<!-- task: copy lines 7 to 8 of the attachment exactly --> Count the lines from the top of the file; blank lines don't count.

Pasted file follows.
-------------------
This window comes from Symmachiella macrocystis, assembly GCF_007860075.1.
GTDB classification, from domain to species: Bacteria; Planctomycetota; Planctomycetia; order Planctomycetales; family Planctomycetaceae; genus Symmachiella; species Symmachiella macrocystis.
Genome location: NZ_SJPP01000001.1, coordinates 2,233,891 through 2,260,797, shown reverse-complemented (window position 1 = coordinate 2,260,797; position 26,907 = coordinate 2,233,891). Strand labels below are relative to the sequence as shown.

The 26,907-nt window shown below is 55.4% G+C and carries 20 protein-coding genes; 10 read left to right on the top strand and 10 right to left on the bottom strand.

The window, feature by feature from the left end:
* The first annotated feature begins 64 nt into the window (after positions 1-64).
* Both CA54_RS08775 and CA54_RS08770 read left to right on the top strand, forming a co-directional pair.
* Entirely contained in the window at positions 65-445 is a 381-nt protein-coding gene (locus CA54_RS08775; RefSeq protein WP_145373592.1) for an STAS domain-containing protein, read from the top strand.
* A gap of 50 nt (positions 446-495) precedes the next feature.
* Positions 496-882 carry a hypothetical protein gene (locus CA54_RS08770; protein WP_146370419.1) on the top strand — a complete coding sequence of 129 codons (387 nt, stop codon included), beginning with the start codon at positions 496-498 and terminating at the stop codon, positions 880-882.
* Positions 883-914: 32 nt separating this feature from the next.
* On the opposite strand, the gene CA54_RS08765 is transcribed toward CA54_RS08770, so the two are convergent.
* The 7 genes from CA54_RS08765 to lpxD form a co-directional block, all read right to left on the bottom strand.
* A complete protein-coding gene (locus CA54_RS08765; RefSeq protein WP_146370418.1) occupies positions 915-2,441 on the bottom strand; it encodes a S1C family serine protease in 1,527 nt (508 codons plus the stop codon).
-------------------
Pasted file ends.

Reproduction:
* Both CA54_RS08775 and CA54_RS08770 read left to right on the top strand, forming a co-directional pair.
* Entirely contained in the window at positions 65-445 is a 381-nt protein-coding gene (locus CA54_RS08775; RefSeq protein WP_145373592.1) for an STAS domain-containing protein, read from the top strand.